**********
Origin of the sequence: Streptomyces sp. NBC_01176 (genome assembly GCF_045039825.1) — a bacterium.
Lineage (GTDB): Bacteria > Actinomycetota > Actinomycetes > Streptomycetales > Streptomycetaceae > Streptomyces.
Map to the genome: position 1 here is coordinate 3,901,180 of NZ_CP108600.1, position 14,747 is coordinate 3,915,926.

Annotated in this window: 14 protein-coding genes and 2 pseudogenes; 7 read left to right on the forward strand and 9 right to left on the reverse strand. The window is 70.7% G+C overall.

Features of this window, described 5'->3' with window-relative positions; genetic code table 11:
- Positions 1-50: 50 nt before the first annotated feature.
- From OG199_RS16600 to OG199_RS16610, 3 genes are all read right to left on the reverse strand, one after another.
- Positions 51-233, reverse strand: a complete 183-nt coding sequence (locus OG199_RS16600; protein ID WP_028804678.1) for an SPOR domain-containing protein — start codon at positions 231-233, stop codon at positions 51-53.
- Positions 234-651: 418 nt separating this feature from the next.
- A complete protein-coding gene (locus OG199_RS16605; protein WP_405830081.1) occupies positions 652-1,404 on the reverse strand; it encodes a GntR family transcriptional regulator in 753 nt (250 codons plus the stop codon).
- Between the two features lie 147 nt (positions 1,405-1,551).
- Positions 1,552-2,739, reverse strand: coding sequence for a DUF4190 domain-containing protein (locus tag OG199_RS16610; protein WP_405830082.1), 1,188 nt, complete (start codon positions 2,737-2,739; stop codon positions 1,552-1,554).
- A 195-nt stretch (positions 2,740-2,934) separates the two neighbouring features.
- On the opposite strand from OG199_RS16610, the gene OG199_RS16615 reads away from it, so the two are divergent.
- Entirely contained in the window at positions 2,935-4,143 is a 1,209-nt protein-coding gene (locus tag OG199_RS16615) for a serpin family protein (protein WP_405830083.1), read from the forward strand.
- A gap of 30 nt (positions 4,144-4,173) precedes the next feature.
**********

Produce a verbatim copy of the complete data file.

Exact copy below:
Origin of the sequence: Streptomyces sp. NBC_01176 (genome assembly GCF_045039825.1) — a bacterium.
Lineage (GTDB): Bacteria > Actinomycetota > Actinomycetes > Streptomycetales > Streptomycetaceae > Streptomyces.
Map to the genome: position 1 here is coordinate 3,901,180 of NZ_CP108600.1, position 14,747 is coordinate 3,915,926.

Annotated in this window: 14 protein-coding genes and 2 pseudogenes; 7 read left to right on the forward strand and 9 right to left on the reverse strand. The window is 70.7% G+C overall.

Features of this window, described 5'->3' with window-relative positions; genetic code table 11:
- Positions 1-50: 50 nt before the first annotated feature.
- From OG199_RS16600 to OG199_RS16610, 3 genes are all read right to left on the reverse strand, one after another.
- Positions 51-233, reverse strand: a complete 183-nt coding sequence (locus OG199_RS16600; protein ID WP_028804678.1) for an SPOR domain-containing protein — start codon at positions 231-233, stop codon at positions 51-53.
- Positions 234-651: 418 nt separating this feature from the next.
- A complete protein-coding gene (locus OG199_RS16605; protein WP_405830081.1) occupies positions 652-1,404 on the reverse strand; it encodes a GntR family transcriptional regulator in 753 nt (250 codons plus the stop codon).
- Between the two features lie 147 nt (positions 1,405-1,551).
- Positions 1,552-2,739, reverse strand: coding sequence for a DUF4190 domain-containing protein (locus tag OG199_RS16610; protein WP_405830082.1), 1,188 nt, complete (start codon positions 2,737-2,739; stop codon positions 1,552-1,554).
- A 195-nt stretch (positions 2,740-2,934) separates the two neighbouring features.
- On the opposite strand from OG199_RS16610, the gene OG199_RS16615 reads away from it, so the two are divergent.
- Entirely contained in the window at positions 2,935-4,143 is a 1,209-nt protein-coding gene (locus tag OG199_RS16615) for a serpin family protein (protein WP_405830083.1), read from the forward strand.
- A gap of 30 nt (positions 4,144-4,173) precedes the next feature.